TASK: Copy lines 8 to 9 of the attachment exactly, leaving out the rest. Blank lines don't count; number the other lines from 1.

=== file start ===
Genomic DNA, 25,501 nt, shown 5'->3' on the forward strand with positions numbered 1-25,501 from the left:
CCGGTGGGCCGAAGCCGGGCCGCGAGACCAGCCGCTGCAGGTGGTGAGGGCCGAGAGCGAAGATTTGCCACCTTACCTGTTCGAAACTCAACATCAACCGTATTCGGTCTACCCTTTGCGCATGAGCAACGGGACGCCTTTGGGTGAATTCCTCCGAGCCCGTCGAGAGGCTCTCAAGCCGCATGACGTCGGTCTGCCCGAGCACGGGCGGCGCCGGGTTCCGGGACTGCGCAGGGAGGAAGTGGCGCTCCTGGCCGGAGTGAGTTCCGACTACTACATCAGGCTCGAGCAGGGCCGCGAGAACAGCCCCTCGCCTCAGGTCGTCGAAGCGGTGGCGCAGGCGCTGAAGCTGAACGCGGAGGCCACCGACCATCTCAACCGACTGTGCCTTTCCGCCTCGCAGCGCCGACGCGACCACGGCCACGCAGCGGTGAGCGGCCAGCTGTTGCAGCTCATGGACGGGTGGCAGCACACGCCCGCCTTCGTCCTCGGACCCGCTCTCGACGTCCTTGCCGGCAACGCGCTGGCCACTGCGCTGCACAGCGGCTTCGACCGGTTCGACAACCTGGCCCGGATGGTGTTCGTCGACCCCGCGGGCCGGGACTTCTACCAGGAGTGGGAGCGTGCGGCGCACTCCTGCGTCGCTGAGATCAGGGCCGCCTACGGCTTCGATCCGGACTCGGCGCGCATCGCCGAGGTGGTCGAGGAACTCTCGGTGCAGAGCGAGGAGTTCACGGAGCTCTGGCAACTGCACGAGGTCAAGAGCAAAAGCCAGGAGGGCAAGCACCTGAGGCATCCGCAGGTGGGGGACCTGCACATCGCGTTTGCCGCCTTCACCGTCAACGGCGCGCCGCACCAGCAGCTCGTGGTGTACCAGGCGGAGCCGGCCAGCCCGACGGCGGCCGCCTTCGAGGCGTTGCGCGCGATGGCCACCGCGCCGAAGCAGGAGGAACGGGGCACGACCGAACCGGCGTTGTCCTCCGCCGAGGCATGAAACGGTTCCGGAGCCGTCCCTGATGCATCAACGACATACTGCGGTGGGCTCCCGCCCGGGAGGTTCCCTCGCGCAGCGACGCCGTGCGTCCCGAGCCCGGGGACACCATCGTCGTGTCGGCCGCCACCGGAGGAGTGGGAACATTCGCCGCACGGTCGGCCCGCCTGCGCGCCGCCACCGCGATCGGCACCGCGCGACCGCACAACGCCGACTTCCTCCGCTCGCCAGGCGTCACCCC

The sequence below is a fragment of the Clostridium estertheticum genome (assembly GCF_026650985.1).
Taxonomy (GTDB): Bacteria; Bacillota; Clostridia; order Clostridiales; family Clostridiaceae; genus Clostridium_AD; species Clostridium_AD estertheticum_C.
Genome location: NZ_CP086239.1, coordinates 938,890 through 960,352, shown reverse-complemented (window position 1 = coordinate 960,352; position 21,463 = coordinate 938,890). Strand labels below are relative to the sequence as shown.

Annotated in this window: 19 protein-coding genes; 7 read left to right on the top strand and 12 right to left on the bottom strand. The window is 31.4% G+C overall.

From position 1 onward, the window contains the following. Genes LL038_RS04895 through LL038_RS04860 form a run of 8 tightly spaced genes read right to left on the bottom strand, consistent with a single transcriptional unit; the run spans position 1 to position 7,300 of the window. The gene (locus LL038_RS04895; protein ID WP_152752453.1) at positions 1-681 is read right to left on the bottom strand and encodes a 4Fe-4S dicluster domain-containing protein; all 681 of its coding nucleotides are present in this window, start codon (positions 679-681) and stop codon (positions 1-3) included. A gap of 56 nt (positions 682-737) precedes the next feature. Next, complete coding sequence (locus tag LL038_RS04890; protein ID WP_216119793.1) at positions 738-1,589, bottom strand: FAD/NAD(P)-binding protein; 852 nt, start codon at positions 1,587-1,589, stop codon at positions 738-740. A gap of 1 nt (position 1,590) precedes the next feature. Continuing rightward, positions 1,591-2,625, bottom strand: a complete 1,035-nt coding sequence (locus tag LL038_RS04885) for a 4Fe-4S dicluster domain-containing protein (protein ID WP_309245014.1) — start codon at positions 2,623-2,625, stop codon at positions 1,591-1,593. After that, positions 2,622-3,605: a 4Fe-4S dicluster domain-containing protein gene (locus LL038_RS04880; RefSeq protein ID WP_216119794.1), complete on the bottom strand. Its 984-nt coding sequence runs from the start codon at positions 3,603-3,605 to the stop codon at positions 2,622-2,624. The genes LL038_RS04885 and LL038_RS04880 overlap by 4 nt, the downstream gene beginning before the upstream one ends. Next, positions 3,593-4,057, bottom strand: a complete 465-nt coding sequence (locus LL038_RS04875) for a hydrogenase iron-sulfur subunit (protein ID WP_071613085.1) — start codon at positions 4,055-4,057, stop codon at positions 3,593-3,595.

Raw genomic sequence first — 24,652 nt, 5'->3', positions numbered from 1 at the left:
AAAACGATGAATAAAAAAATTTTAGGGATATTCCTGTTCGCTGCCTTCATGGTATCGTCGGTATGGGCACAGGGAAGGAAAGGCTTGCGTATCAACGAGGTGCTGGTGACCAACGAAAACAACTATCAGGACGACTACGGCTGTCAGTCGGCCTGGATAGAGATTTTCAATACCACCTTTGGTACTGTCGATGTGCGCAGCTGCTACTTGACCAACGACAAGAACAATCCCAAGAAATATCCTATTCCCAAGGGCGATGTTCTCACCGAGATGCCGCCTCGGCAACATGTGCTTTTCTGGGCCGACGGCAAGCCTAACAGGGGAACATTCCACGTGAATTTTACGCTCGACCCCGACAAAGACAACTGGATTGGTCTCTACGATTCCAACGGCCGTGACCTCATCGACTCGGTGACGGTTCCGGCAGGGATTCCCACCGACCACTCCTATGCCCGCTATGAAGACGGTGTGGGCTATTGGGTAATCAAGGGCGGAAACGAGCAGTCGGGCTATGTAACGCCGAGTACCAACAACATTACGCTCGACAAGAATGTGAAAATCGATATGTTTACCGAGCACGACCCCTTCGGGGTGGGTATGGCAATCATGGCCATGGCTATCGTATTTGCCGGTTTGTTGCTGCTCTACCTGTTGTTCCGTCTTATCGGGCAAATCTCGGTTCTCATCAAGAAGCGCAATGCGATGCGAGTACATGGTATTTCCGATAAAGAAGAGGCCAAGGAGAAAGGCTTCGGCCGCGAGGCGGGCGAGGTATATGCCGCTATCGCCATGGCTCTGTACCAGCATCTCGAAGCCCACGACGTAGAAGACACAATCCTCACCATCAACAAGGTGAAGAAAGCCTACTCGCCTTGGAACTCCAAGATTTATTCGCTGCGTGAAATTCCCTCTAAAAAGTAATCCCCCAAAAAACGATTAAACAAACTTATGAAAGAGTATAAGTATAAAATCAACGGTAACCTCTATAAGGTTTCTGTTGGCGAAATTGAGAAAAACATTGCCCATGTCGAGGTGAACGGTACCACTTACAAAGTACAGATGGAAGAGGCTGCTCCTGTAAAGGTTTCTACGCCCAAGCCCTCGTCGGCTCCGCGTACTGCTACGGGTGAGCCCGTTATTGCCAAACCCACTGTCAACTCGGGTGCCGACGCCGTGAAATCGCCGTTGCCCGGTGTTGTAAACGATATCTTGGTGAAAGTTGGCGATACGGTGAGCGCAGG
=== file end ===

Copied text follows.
Raw genomic sequence first — 24,652 nt, 5'->3', positions numbered from 1 at the left:
AAAACGATGAATAAAAAAATTTTAGGGATATTCCTGTTCGCTGCCTTCATGGTATCGTCGGTATGGGCACAGGGAAGGAAAGGCTTGCGTATCAACGAGGTGCTGGTGACCAACGAAAACAACTATCAGGACGACTACGGCTGTCAGTCGGCCTGGATAGAGATTTTCAATACCACCTTTGGTACTGTCGATGTGCGCAGCTGCTACTTGACCAACGACAAGAACAATCCCAAGAAATATCCTATTCCCAAGGGCGATGTTCTCACCGAGATGCCGCCTCGGCAACATGTGCTTTTCTGGGCCGACGGCAAGCCTAACAGGGGAACATTCCACGTGAATTTTACGCTCGACCCCGACAAAGACAACTGGATTGGTCTCTACGATTCCAACGGCCGTGACCTCATCGACTCGGTGACGGTTCCGGCAGGGATTCCCACCGACCACTCCTATGCCCGCTATGAAGACGGTGTGGGCTATTGGGTAATCAAGGGCGGAAACGAGCAGTCGGGCTATGTAACGCCGAGTACCAACAACATTACGCTCGACAAGAATGTGAAAATCGATATGTTTACCGAGCACGACCCCTTCGGGGTGGGTATGGCAATCATGGCCATGGCTATCGTATTTGCCGGTTTGTTGCTGCTCTACCTGTTGTTCCGTCTTATCGGGCAAATCTCGGTTCTCATCAAGAAGCGCAATGCGATGCGAGTACATGGTATTTCCGATAAAGAAGAGGCCAAGGAGAAAGGCTTCGGCCGCGAGGCGGGCGAGGTATATGCCGCTATCGCCATGGCTCTGTACCAGCATCTCGAAGCCCACGACGTAGAAGACACAATCCTCACCATCAACAAGGTGAAGAAAGCCTACTCGCCTTGGAACTCCAAGATTTATTCGCTGCGTGAAATTCCCTCTAAAAAGTAATCCCCCAAAAAACGATTAAACAAACTTATGAAAGAGTATAAGTATAAAATCAACGGTAACCTCTATAAGGTTTCTGTTGGCGAAATTGAGAAAAACATTGCCCATGTCGAGGTGAACGGTACCACTTACAAAGTACAGATGGAAGAGGCTGCTCCTGTAAAGGTTTCTACGCCCAAGCCCTCGTCGGCTCCGCGTACTGCTACGGGTGAGCCCGTTATTGCCAAACCCACTGTCAACTCGGGTGCCGACGCCGTGAAATCGCCGTTGCCCGGTGTTGTAAACGATATCTTGGTGAAAGTTGGCGATACGGTGAGCGCAGG